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X-Men: First Class
Directed by Matthew Vaughn
Starring James McAvoy, Michael Fassbender, Kevin Bacon, Jennifer Lawrence, and more
Rating: PG-13 for intense sequences of action and violence, some sexual content including brief partial nudity and language
When I first saw the X-Men: Days of Future Past trailer, I expressed a ton of confusion about it, and was told that I needed to see X-Men: First Class to really understand what’s going on. I was a little reluctant at first, but upon remembering that my local library has DVDs you can rent, I immediately requested it.
See, while I saw and loved X-Men when it came out in 2000, the two subsequent sequels left me with a bitter taste in my mouth. However, with the help of some friends who were kind enough to let me know that First Class was a much better movie than X-Men: The Last Stand I dove into this viewing of the DVD with much pleasure.
The Five-Sentence Synopsis
Traumatized by the horrors of the Holocaust, Erik Lensherr vows to enact revenge upon the man who wanted to turn his mutant gift into a terrible weapon. At the same time, doctoral candidate Charles Xavier wishes to help troubled mutants like Erik discover the full extent of their abilities to usher society into a new age of evolution. When the engineer of Lensherr’s despair schemes to throw the whole of humanity into the chaos of a nuclear war during the turmoil of the Cuban Missile Crisis, it’s up to Charles and Erik to guide a team of unproven students to defend the world. Ultimately, however, the two men are too different to be able to work together as the battle lines between them and the world around them are drawn.
‘Ships to Enjoy
As mentioned in the DVD extras, core of this movie is the relationship and friendship between Charles Xavier (James McAvoy) and Erik Lensherr (Michael Fassbender): how it began and how it ended. You can’t imagine a more imperfect pair than these two, especially the way they’re portrayed here. This Charles Xavier is a bit of a flirt, one of the idle (but brilliantly intelligent) rich like Bertie Wooster for whom everything seems to have fallen into place. At the beginning of the movie, he’s rakishly charming and has his own pet/virtual companion in Raven, an orphan who has grown up doting on him. The only dark blot in his past is the fact that his mother has never seen him grow up in his ancestral home; this is something that young Charles Xavier doesn’t dwell upon at all.
In contrast, you have the emotionally and psychologically tortured Erik Lensherr whose entire world was ripped from him when his mother was killed before his eyes. Exactly what Klaus Schmidt/Sebastian Shaw (Kevin Bacon) did after Erik’s full mutant potential was unleashed is never really specified, Judging from the fact that over a decade later, Erik is still out for vengeance, it must have been pretty horrific.
Where the two shine together is when they start working with the students in response to Sebastian Shaw’s gambits. You start to see Charles really settle down into becoming not just an academic professor but a real teacher, working within each person’s personal limits to make them feel more at ease. You also see Erik push them beyond their limits as he was once pushed. In the little family they built upon the Xavier estate grounds, then, Charles takes on a more nurturing parental role and Erik is the stern taskmaster whom everyone wants to please. The two men balance each other, like a ying and yang symbol and when their ideas become conflicted, to watch the balance and accord break is heart-rending.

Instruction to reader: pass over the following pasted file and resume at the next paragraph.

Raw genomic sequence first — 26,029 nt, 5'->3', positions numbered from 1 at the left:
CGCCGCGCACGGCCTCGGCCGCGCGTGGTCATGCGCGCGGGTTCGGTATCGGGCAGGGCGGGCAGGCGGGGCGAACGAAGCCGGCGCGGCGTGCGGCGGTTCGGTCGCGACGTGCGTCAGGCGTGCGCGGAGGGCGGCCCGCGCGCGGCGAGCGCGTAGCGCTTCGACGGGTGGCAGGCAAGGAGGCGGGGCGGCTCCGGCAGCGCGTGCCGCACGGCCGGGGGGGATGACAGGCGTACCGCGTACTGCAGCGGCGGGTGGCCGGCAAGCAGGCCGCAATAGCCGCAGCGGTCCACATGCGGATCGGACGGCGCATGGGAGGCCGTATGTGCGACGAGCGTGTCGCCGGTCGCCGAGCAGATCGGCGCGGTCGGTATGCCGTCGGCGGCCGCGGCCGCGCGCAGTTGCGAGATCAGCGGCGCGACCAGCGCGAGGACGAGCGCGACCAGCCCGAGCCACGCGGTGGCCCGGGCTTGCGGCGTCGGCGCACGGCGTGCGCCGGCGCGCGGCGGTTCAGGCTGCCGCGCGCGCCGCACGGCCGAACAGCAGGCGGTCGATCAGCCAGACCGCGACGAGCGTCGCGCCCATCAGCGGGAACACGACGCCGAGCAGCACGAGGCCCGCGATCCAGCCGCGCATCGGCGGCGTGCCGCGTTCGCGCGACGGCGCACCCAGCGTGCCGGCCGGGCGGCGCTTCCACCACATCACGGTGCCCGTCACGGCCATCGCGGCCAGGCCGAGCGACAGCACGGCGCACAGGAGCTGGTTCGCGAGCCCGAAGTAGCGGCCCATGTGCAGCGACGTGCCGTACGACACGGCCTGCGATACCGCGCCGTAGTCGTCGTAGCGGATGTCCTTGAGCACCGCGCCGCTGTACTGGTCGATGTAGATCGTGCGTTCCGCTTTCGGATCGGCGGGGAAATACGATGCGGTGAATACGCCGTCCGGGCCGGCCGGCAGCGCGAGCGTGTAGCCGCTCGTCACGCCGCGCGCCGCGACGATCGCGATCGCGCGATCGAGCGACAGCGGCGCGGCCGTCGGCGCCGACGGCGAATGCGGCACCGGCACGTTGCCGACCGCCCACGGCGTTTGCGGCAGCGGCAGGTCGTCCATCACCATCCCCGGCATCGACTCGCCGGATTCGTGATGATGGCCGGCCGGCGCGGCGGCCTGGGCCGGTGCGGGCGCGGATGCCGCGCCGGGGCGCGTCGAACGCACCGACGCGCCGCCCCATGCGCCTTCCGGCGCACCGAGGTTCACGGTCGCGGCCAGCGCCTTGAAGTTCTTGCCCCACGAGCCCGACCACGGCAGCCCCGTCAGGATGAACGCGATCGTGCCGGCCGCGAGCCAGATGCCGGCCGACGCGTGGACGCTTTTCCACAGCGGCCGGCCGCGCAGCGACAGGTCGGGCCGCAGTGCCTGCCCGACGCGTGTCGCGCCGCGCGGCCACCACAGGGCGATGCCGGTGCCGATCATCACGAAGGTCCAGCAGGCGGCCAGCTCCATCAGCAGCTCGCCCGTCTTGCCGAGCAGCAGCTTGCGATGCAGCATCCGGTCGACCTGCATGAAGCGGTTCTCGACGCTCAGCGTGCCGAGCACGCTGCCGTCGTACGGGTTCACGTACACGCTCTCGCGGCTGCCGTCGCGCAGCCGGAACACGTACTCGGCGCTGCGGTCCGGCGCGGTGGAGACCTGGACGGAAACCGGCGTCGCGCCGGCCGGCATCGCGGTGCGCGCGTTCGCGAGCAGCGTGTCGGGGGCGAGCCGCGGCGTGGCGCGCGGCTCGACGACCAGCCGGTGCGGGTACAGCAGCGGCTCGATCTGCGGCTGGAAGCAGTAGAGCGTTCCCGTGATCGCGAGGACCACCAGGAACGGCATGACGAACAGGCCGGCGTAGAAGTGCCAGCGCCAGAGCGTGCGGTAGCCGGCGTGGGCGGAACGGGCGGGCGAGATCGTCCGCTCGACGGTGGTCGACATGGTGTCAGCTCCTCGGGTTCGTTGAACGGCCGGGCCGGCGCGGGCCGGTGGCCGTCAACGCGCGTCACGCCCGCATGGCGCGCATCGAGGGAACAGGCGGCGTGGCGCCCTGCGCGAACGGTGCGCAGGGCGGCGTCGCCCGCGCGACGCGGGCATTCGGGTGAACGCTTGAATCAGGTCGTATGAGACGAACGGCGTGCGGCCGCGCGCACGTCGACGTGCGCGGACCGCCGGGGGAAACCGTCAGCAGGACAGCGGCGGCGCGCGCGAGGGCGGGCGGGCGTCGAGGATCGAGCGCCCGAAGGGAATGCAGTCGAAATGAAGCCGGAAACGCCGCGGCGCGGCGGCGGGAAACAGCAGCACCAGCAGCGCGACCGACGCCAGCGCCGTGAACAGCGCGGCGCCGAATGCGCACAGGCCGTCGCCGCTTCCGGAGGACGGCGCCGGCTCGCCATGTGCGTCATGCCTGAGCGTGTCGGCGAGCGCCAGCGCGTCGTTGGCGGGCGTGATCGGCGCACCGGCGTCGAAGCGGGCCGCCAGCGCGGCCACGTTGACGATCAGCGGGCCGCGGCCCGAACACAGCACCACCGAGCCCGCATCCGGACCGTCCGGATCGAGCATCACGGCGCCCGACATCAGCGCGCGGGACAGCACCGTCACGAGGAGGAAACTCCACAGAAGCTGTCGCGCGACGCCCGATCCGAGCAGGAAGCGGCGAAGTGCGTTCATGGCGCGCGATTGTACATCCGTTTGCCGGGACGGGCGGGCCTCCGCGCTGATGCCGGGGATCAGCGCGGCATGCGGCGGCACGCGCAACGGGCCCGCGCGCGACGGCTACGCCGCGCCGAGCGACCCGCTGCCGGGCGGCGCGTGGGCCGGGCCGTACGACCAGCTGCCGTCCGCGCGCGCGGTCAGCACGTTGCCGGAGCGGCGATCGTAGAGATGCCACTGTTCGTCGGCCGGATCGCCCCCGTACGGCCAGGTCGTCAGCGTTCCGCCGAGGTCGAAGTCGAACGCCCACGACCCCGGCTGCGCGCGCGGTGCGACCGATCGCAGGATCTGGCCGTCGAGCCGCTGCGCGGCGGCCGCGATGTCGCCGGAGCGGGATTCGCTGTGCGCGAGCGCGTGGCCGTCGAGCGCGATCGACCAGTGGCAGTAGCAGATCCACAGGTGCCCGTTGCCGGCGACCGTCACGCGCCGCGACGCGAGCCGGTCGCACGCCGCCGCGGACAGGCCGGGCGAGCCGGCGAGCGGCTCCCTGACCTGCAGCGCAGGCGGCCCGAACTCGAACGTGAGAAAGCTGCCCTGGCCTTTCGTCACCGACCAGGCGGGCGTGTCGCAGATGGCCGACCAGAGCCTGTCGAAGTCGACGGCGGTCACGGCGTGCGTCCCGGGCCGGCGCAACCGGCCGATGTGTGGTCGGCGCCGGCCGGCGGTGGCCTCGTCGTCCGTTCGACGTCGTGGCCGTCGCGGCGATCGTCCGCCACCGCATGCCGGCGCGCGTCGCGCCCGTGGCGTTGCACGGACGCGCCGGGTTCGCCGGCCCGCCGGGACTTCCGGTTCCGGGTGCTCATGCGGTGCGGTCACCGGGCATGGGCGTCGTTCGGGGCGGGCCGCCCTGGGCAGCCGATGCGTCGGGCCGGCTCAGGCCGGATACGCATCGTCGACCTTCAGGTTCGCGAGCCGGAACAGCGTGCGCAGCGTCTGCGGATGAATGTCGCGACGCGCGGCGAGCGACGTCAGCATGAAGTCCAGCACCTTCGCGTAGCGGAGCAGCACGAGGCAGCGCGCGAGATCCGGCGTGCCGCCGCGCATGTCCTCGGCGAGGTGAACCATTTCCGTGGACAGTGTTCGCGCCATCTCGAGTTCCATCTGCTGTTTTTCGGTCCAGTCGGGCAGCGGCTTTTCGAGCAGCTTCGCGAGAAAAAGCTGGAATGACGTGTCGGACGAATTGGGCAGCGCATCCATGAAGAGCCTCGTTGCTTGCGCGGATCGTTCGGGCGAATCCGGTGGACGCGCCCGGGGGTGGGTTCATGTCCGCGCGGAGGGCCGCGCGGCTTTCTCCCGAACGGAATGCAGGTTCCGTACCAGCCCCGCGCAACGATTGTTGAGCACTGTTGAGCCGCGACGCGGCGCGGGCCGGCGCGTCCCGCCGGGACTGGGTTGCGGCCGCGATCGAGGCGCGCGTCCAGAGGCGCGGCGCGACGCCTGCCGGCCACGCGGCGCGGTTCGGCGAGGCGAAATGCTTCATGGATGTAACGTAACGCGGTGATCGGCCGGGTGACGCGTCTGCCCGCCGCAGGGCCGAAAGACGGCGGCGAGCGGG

‘Ships to Avoid
What I appreciate the most about First Class is that unlike the first X-Men movie and comics, there is no overwrought love triangle to complicate the more serious “racial prejudice” themes that have been at the core of the X-Men since they were first created by Jack Kirby and Stan Lee in 1963. Raven (Jennifer Lawrence) shares an almost-kiss with Hank McCoy (Nicholas Hoult) and a kiss with Erik, but a budding romance are not the point of those scenes. In the former, the scene introduces the concept of negative body image and the latter is the climax to that entire sub-plot. The scene after between Charles and Raven also serves to reveal to the audience that his approach to Raven’s upbringing was an utter mistake and ultimately, it was Charles’ youthful arrogance that made joining up with Erik the better option for her.
Best. Scene. Ever.
For me, it has to be the scene between Hank and Raven when he comes to tell her that he has perfected the serum that will remove their appearance of their physical mutations. Already, the movie had established that Raven feels a strong emotional and possibly sexual connection with the men who have been able to see her in her “true” form and not been judgmental about it first in the scenes where Raven is talking to Charles about how he picks up English co-eds and later in the scene where Hank comes to her with the idea of the serum in the first place. Now, we see her realize that her self-image issues are a form of self-hatred, something that Hank just isn’t able to understand because he’s filled with so much of it. Hank’s intellectual brilliance is masking a deep, deep self-loathing and just as he tells her that she is hiding her true self away from even the people who have been able to accept her, I think she also realizes that poor Hank has way more emotional issues about his mutation than she does.
X-Men: First Class was the right movie, with the right actors and the right crew, at the right time. Director Matthew Vaughn was wise to hold off on making an X-Men film until this project came along; at the same time, I wonder if there’s a way he could have avoided all of the problems of The Last Stand. Perhaps he did need a bit more seasoning before he was ready for the franchise. Alas, with Bryan Singer at the helm of Days of Future Past, we will never know.